Monday, August 1, 2016

Not quite Strictly

Fiesta night in your village. The band is onstage, they strike up Viva España and lots of couples head for the dance floor. The dance is a Pasodoble and it's danced all over Spain but Levante, the East of Spain, is its heartland. Even though the name Pasodoble suggests a double step it's actually a one step dance. The name derives from the music that was used by the military when soldiers marched at the double - at 120 paces per minute. The military music was later adopted by bullfight promoters and from there it was but a small step(!) to the dance floor.

The Jota is danced all over Spain, in various guises, but the most well known version comes from Aragon. It's fast paced and couples dance, with their hands raised above their heads, playing castanets. This is one of those dances that you tend to watch rather than do and most of the people dancing it will be wearing old fashioned regional clothing.

The Muiñeira is danced to the music of bagpipes, drums and tambourines throughout Galicia and Asturias. Clothes are traditional and often feature red and black. It's a lively dance and it's not uncommon for the dancers to include quite athletic jumps and turns in the choreography. Although the dance is couples based the dancers often form into circles which interact with each other.

Flamenco is a musical and dance style typical of Andalucia, Extremadura and Murcia. It's three main parts are el cante, el toque y el baile - singing, playing and dancing – with endless variations and mixes. There is controversy about its origins but it has existed, at least, since the 18th century. Although it's often associated with Gypsies there is plenty of evidence that the style originated because of the diverse mixture of the religious, cultural and ethnic groups that cohabited in Andalucia. After all there are Gypsies all over Europe but Flamenco was born in Andalucia and not in other Gypsy heartlands. Flamenco dancing is known for its emotional intensity, jutting chin, straight back, expressive use of the arms and rhythmic stamping of the feet.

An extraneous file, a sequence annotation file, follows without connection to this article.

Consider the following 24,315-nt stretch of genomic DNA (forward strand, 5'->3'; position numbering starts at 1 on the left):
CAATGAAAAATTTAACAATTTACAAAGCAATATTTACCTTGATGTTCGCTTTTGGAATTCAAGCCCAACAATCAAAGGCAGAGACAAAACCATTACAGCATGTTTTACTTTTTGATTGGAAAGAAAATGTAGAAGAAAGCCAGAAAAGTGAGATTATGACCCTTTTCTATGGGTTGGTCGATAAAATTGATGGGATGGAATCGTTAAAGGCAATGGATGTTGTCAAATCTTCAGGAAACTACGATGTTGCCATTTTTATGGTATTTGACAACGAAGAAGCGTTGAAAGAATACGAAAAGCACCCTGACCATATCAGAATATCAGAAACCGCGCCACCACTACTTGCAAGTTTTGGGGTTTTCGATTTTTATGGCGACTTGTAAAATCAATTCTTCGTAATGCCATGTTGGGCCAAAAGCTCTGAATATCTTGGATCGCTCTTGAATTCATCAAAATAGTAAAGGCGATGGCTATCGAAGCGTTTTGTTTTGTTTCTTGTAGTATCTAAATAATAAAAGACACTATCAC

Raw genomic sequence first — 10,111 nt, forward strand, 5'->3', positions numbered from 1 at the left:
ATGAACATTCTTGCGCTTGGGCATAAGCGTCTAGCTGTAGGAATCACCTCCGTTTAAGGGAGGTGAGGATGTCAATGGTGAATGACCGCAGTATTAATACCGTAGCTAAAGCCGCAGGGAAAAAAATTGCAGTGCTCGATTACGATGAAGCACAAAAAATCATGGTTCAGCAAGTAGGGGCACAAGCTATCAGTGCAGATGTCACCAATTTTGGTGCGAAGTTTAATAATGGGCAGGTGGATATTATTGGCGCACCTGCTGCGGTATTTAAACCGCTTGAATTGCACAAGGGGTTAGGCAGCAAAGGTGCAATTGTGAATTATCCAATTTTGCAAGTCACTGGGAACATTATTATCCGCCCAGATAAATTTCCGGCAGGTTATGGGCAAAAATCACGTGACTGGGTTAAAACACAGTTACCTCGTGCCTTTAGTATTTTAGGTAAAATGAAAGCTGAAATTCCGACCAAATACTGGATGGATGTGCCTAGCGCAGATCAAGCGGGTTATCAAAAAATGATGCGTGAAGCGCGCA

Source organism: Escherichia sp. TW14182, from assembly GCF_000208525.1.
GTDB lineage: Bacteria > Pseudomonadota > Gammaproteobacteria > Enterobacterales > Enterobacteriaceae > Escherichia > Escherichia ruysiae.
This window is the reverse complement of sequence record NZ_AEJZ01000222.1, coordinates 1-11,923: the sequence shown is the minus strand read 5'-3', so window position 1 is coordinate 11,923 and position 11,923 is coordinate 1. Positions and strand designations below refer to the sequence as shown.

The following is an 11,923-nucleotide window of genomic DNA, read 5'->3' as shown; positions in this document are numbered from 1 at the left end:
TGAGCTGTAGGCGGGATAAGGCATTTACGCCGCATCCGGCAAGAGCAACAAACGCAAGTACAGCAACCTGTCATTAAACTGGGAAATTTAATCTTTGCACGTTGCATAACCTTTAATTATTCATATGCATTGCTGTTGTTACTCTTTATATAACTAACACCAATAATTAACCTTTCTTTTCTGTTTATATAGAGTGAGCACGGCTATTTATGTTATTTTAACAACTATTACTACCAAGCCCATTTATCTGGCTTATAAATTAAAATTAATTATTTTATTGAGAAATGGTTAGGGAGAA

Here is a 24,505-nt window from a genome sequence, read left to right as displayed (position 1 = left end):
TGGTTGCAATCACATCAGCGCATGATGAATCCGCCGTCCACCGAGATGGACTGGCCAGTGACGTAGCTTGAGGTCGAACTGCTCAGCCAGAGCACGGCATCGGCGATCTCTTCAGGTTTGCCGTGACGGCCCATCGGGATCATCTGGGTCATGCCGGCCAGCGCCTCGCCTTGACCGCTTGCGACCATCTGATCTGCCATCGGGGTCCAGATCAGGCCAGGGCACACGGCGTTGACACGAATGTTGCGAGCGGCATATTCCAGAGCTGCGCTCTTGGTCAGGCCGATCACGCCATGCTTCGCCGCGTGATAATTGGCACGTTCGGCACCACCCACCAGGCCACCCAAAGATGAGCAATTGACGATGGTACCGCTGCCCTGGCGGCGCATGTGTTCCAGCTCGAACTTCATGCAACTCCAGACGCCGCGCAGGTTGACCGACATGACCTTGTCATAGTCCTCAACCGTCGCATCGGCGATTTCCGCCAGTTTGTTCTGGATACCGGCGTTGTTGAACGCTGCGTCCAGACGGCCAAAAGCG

Zambra is a dance performed by the Gypsies of Granada which has some similarities to belly dancing. The story is that this Moorish dance had to be "Christianised" in the 15th Century when the last Moorish stronghold of Granada fell to the Catholic Monarchs. If you ever visit the Sacromonte cave houses in Granada it's the dance style you will see there. Often the women wear exaggerated versions of the flouncy fiesta dresses.

The Seguidilla is an old Castilian folk song and dance. The name comes from the verb seguir, to follow. The dance is performed in couples, to the rhythm of guitars and drums, with the women dancers playing castanets. The dancers move their feet quickly but keep their upper body stiff. Think Riverdance. One characteristic of the dance, known as bien parado, has the dancers stopping at the end of a musical section while the instruments continue playing into the next.

The Sardana is the quintessential Catalan dance. Dancers join hands to produce big circles with the steps following complicated mathematical patterns. It's a slow dance regularly danced by ordinary people in the streets of Catalonia on their way to the doctors or coming home from the shops.  The sections, or tirades, in sardana music are divided into two styles – for the style called curts dancers keep their arms down and for the other, the llargs, raise them to the shoulder.

The Sevillana, named for the town of Seville, is probably the style of traditional dancing most widespread in Spain. It's the one that tourists imitate by raising their arms, clicking their fingers and moving their hips. Sevillanas can be slow or fast though the livelier versions are much more common. The basic song structure is of  four verses, or coplas, of four lines. The dance also has four types of dance steps though, once again, variations abound. It is often danced in pairs but there are plenty of exceptions and there is lots of choreography for groups.

The Bolero originated in Spain in the late 18th Century. It's a very fast dance, which can be danced in couples or alone with lots of sudden pauses and sharp turns. The bolero is usually accompanied by song, castanets and guitars with each four line verse having lyrics of five to seven syllables per line.

The Fandango is a musical form that appeared in the early 1700s. It's a lively, happy sort of dance for couples traditionally accompanied by palmas - hand clapping - guitars and castanets. By the late 18th century it had become fashionable among the aristocracy and was often included in contemporary zarzuelas, ballets and operas.

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